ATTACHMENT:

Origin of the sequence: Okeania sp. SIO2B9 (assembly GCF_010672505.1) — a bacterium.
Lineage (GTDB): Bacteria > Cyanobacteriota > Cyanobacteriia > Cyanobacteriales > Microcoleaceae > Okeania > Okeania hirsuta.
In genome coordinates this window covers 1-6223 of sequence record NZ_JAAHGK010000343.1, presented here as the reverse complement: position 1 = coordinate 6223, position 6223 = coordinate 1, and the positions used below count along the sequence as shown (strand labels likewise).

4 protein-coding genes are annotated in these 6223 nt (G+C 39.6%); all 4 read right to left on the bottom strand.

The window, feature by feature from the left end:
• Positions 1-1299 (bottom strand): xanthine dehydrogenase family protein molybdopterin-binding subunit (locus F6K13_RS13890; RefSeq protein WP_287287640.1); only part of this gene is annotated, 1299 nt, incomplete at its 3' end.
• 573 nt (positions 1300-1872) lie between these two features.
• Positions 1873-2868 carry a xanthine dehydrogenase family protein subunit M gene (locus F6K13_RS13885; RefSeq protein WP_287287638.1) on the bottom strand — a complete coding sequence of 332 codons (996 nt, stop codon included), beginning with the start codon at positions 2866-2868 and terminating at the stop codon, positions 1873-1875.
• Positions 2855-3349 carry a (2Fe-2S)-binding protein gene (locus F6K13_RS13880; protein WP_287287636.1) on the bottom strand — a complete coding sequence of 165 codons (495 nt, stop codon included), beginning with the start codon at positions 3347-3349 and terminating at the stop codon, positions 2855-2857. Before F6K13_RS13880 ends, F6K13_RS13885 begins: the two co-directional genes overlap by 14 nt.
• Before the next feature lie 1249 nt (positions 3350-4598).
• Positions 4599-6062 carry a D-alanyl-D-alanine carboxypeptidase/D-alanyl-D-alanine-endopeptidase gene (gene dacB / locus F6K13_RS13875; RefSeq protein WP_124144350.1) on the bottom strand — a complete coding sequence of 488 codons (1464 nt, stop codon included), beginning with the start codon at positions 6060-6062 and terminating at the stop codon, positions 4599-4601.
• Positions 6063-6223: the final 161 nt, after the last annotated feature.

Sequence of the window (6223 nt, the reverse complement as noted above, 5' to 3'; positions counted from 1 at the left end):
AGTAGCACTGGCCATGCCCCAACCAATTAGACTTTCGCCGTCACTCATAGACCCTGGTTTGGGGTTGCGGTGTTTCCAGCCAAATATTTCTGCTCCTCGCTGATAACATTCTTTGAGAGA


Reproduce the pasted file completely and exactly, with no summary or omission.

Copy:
Origin of the sequence: Okeania sp. SIO2B9 (assembly GCF_010672505.1) — a bacterium.
Lineage (GTDB): Bacteria > Cyanobacteriota > Cyanobacteriia > Cyanobacteriales > Microcoleaceae > Okeania > Okeania hirsuta.
In genome coordinates this window covers 1-6223 of sequence record NZ_JAAHGK010000343.1, presented here as the reverse complement: position 1 = coordinate 6223, position 6223 = coordinate 1, and the positions used below count along the sequence as shown (strand labels likewise).

4 protein-coding genes are annotated in these 6223 nt (G+C 39.6%); all 4 read right to left on the bottom strand.

The window, feature by feature from the left end:
• Positions 1-1299 (bottom strand): xanthine dehydrogenase family protein molybdopterin-binding subunit (locus F6K13_RS13890; RefSeq protein WP_287287640.1); only part of this gene is annotated, 1299 nt, incomplete at its 3' end.
• 573 nt (positions 1300-1872) lie between these two features.
• Positions 1873-2868 carry a xanthine dehydrogenase family protein subunit M gene (locus F6K13_RS13885; RefSeq protein WP_287287638.1) on the bottom strand — a complete coding sequence of 332 codons (996 nt, stop codon included), beginning with the start codon at positions 2866-2868 and terminating at the stop codon, positions 1873-1875.
• Positions 2855-3349 carry a (2Fe-2S)-binding protein gene (locus F6K13_RS13880; protein WP_287287636.1) on the bottom strand — a complete coding sequence of 165 codons (495 nt, stop codon included), beginning with the start codon at positions 3347-3349 and terminating at the stop codon, positions 2855-2857. Before F6K13_RS13880 ends, F6K13_RS13885 begins: the two co-directional genes overlap by 14 nt.
• Before the next feature lie 1249 nt (positions 3350-4598).
• Positions 4599-6062 carry a D-alanyl-D-alanine carboxypeptidase/D-alanyl-D-alanine-endopeptidase gene (gene dacB / locus F6K13_RS13875; RefSeq protein WP_124144350.1) on the bottom strand — a complete coding sequence of 488 codons (1464 nt, stop codon included), beginning with the start codon at positions 6060-6062 and terminating at the stop codon, positions 4599-4601.
• Positions 6063-6223: the final 161 nt, after the last annotated feature.

Sequence of the window (6223 nt, the reverse complement as noted above, 5' to 3'; positions counted from 1 at the left end):
AGTAGCACTGGCCATGCCCCAACCAATTAGACTTTCGCCGTCACTCATAGACCCTGGTTTGGGGTTGCGGTGTTTCCAGCCAAATATTTCTGCTCCTCGCTGATAACATTCTTTGAGAGA